• A video game producer surprisingly took up ontologies big time. Their ontology is around the domain of the video game: for a given title, it applies a model about which platforms it runs on, if it is part of a larger franchise, if there are special editions, who are the characters, what weapons you can buy ‘in game’, and so on. Their aim is to drive personalized content, and to intervene with pop-up suggestions: if you are stuck on a level, the game could suggest a weapon or tool you could buy to get you further on. Ultimately, of course, the aim is to make money from the gamers.

Community: The Search Network

Presentations

SlideShare

Conferences

ISKO UK

Taxonomy Boot Camp

Bite-sized Taxonomy Boot Camp London

  • 2024
  1. Bite-sized Taxonomy Boot Camp Basics
  2. Taxonomies in action
  • April 2023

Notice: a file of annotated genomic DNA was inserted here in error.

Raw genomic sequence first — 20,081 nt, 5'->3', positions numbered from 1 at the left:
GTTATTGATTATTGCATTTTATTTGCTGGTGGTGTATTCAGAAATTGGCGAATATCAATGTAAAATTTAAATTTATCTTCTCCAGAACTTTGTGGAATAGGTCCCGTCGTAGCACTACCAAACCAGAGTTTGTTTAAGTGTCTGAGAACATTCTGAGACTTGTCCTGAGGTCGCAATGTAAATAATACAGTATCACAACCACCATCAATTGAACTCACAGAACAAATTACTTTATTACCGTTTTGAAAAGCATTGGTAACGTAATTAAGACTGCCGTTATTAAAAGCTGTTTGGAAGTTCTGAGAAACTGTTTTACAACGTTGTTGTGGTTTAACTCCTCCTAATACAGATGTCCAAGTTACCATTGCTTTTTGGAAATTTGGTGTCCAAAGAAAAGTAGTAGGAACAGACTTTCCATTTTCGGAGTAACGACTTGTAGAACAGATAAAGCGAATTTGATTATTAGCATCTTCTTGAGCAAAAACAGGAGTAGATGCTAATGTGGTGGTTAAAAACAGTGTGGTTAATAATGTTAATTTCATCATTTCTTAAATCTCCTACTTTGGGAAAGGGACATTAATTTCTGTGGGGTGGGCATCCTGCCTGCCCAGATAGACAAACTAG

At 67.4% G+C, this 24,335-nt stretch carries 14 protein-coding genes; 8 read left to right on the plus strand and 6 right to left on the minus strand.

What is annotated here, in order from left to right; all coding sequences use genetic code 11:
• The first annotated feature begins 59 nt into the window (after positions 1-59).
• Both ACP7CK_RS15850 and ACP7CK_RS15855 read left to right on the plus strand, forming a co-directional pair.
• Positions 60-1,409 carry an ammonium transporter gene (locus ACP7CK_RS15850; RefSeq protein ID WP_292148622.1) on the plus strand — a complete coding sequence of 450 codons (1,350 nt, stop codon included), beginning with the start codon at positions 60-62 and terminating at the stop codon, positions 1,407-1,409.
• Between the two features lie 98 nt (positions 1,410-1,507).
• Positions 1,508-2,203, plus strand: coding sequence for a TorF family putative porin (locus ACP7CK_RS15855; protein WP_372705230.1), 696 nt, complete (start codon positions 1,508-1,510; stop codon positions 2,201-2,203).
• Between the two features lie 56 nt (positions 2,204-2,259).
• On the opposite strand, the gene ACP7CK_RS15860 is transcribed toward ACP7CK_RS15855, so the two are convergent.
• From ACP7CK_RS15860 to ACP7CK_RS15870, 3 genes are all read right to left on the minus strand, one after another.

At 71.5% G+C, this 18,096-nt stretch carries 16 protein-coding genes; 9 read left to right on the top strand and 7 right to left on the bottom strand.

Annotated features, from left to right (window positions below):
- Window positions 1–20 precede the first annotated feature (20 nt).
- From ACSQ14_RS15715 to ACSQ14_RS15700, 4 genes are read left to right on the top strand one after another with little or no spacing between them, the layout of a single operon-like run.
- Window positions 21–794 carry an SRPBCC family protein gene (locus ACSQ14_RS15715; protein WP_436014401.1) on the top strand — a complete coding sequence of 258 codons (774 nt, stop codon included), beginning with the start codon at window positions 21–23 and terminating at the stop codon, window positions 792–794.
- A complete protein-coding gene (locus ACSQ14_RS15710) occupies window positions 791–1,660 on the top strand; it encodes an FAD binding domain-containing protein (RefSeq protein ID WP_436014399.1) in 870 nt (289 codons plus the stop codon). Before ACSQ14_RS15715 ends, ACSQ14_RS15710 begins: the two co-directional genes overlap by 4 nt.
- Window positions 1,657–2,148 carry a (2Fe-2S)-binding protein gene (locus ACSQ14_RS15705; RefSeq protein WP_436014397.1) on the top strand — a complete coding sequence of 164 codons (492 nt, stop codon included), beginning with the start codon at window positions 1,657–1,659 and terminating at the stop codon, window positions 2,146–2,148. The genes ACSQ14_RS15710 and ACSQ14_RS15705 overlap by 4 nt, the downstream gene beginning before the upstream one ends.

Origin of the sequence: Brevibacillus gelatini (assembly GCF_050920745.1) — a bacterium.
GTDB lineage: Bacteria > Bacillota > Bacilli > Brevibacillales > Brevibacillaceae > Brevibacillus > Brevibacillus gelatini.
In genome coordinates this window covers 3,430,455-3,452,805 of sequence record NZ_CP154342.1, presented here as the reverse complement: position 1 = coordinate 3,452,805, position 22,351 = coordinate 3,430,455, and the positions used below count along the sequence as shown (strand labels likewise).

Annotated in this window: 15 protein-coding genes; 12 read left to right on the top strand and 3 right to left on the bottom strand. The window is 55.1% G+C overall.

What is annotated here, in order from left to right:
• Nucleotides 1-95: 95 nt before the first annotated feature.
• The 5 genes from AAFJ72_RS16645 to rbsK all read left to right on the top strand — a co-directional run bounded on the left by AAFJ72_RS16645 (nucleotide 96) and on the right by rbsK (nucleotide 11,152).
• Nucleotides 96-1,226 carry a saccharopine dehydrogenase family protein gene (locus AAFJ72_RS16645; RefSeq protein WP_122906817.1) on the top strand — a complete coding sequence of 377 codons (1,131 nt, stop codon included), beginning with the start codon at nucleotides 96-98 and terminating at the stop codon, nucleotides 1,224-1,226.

1. Session 1 — What are taxonomies and why are they useful?
  2. Session 2 — Taxonomy project basics
  3. Session 3 — Ask us Anything: Taxonomy Question Time
  1. Keynote — This is the Bad Place: 13 rules for designing better information environments
  2. Keynote — Selling the benefits of taxonomy: numbers and stories

Podcasts

Videos

Books

  1. Chapter 9: Big Data Driven Innovation in Industrial Sectors
  2. Chapter 14: Big Data in the Media and Entertainment Sectors

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Stan Garfield

Knowledge Management Author and Speaker, Founder of SIKM Leaders Community, Community Evangelist, Knowledge Manager https://sites.google.com/site/stangarfield/